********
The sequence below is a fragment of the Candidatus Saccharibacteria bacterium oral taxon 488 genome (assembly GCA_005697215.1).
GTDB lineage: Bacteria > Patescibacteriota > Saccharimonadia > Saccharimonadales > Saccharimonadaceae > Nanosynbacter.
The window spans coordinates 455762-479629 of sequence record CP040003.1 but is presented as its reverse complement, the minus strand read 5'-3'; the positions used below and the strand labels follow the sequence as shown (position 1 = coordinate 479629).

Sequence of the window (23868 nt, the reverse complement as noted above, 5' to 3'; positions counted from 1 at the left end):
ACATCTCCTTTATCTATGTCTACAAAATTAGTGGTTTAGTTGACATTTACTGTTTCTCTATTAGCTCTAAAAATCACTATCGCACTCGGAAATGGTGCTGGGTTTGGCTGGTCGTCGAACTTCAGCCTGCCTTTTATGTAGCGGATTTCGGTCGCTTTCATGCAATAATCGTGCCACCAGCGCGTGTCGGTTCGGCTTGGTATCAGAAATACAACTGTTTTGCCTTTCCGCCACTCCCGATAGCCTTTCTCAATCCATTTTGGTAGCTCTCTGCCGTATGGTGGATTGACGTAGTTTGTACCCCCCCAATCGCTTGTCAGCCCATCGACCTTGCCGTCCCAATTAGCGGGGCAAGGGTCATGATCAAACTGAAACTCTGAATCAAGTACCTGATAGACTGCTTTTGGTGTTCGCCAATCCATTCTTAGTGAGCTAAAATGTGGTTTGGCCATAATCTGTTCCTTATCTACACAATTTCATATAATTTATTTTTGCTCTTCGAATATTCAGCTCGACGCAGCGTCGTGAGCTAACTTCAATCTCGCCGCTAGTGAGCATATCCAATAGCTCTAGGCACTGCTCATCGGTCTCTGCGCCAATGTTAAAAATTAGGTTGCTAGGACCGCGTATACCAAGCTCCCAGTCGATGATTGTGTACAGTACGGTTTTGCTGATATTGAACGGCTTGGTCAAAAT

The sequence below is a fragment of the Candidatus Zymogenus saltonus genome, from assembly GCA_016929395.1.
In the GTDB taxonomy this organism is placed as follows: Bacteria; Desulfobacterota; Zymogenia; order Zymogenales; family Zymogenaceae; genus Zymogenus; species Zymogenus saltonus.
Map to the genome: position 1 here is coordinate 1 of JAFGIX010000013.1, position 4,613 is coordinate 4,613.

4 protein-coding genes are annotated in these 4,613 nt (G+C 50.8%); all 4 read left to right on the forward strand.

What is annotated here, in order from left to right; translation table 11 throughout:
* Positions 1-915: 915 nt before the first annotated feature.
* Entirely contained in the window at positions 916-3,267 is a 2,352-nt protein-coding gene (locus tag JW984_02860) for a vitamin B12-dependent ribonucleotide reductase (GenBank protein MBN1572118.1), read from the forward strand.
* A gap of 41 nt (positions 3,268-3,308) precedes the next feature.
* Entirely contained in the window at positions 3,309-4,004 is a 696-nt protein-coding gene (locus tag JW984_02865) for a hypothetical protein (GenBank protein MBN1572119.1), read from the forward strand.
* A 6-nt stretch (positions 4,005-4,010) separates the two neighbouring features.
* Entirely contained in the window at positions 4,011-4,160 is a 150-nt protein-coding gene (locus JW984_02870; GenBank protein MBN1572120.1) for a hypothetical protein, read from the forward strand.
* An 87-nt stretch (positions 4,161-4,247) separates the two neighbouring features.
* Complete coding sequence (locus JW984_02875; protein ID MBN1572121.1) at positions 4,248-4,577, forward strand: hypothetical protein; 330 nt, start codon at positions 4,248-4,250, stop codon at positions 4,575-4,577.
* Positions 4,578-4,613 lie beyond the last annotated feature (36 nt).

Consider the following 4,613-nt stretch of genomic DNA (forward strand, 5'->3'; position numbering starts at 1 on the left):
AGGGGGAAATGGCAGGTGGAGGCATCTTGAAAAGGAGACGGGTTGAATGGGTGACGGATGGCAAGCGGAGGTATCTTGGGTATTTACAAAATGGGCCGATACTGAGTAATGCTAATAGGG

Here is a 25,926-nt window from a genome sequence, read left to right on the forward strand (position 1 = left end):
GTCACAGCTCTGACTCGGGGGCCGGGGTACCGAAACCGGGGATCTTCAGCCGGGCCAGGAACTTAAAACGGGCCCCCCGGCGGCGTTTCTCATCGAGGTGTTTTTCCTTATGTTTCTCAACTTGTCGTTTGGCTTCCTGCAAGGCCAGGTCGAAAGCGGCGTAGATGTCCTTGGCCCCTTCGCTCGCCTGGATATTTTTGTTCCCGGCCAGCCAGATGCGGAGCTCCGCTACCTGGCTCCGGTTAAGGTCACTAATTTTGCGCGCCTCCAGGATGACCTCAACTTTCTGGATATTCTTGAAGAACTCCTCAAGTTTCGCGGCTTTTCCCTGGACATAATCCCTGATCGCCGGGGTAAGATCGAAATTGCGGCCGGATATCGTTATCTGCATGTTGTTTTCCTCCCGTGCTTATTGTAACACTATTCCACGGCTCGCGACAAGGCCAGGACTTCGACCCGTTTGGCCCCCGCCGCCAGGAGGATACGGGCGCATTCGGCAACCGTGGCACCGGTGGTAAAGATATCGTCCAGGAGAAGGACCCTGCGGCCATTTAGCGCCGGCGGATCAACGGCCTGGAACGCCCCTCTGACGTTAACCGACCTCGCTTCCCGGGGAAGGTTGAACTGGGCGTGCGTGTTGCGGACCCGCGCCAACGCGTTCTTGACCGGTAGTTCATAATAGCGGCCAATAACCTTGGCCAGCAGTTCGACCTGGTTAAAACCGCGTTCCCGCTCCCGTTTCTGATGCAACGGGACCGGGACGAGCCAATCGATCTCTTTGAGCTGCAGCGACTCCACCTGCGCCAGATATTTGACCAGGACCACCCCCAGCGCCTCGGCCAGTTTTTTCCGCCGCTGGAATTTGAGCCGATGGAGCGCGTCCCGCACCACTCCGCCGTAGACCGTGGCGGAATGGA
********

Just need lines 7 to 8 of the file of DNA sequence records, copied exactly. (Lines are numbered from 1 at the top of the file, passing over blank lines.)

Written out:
In the GTDB taxonomy this organism is placed as follows: Bacteria; Desulfobacterota; Zymogenia; order Zymogenales; family Zymogenaceae; genus Zymogenus; species Zymogenus saltonus.
Map to the genome: position 1 here is coordinate 1 of JAFGIX010000013.1, position 4,613 is coordinate 4,613.